Tuesday, 25 March 2014

The CSI Effect

Ever heard of the 'CSI Effect'?

CSI: Crime Scene Investigation
It is the term used to describe that way in which public perception has been influenced by the exaggerated portrayal of forensic science on crime television shows such as CSI:Crime Scene Investigation and CSI:Miami. The popularity of crime dramas and the use of DNA forensics on TV has generated a lot of interest in forensic science, but has also created unrealistic expectations of forensics. More than this – researchers now say it has influenced jurors. Now, that’s really serious!

The CSI effect generates the belief by laypersons that they have some knowledge or expertise in the area of forensics, because they have seen it on TV. This is worrying when it affects jurors’ expectations with regard to evidence and forensic analysis techniques.

Taken at CSI Portsmouth
The CSI Effect can also lead to disruption at crime scenes. In April last year, a forensics student in Texas witnessed a shooting and rather than waiting for the experts to arrive on the scene, began taking matters into her own hands. First, she told a neighbour to call police. Then, she ran to her truck and grabbed her camera, began taking pictures and improvised. She drew a diagram of a bullet casing found in the middle of the road, then placed it in a plastic bag provided by a neighbour with tweezers. The fact that she was studying forensics and had been taught to process a crime scene does not change the fact that she interfered with a crime scene in which she had no authority or qualifications to do so…

So what are the implications of the CSI effect in court? Research in the US has come up with the following: 

i)                 It can induce jurors to believe they have expertise regarding forensic evidence and therefore increased expectation of forensic investigators. Jurors can conclude that if certain evidence is not found or is proved to be negative – then the defendant is not guilty. Many US prosecutors say this accounts for an increase in acquittals. In research involving 102 prosecutors in Arizona, in 2005, 38 percent said they had lost a case due to the CSI effect.

ii)               Legal professionals have had to change their behaviour in order to accommodate the perceived changes in jurors’ attitudes – such as giving cautionary instructions. 72 percent of the (above) Arizona prosecutors said that they believed jurors were unduly influenced by fictional CSI details. As a result, prosecutors have started to ask jurors about their TV viewing habits and to educate them in police procedures.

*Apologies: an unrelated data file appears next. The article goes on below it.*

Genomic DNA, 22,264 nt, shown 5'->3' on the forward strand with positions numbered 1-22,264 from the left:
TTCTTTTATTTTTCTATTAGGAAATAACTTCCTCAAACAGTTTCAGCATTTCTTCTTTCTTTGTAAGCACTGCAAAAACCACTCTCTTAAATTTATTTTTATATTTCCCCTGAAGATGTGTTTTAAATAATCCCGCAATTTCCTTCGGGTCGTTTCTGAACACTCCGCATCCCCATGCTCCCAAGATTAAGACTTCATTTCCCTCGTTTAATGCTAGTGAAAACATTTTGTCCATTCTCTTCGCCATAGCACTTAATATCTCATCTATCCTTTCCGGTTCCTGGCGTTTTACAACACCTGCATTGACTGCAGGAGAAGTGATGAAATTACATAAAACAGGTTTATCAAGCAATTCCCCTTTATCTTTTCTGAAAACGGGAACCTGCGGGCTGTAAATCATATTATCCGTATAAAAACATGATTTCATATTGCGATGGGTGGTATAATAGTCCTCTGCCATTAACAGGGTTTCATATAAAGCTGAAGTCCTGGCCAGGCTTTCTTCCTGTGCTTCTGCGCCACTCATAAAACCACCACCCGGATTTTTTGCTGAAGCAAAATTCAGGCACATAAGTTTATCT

iii)             More students are enrolling on forensic science programmes as they regard it as a 'glamorous' career.

iv)             The general public tends to think that CSI-style programmes are instructing criminals on how to destroy evidence and cover their tracks.

Here are three common Misconceptions resulting from the CSI Effect:

1.  That evidence of a person’s DNA at the crime scene proves guilt. Here’s an example: A party is held at a celebrity’s home with caterers. Two weeks later, the house is burgled. The suspicion is that one of the caterers had cased the home during their visit, but DNA does not show when it was left and so there is no way of knowing whether the caterer left it during the party or during the burglary. It takes oldfashioned detective work to determine guilt.

2.  Television shows depict scientists determining if DNA came from saliva, tears, cremated remains, or sweat. In fact, DNA is just DNA. There is also no scientific process that determines the DNA’s source. Moreover, scientists cannot draw DNA from cremated remains. Cremation heats the body at temperatures that reach 1,800 degrees Fahrenheit or above, destroying all sources of DNA. 

3.  While a TV crime lab is filled with chatter, a real DNA lab is silent. Experts in a DNA laboratory are gowned up in lab coats, gloves and face shields. There is no talking in the lab unless it is case specific. Even speaking over the evidence can contaminate the DNA. There is also no eating or drinking (or banter!) while conducting tests.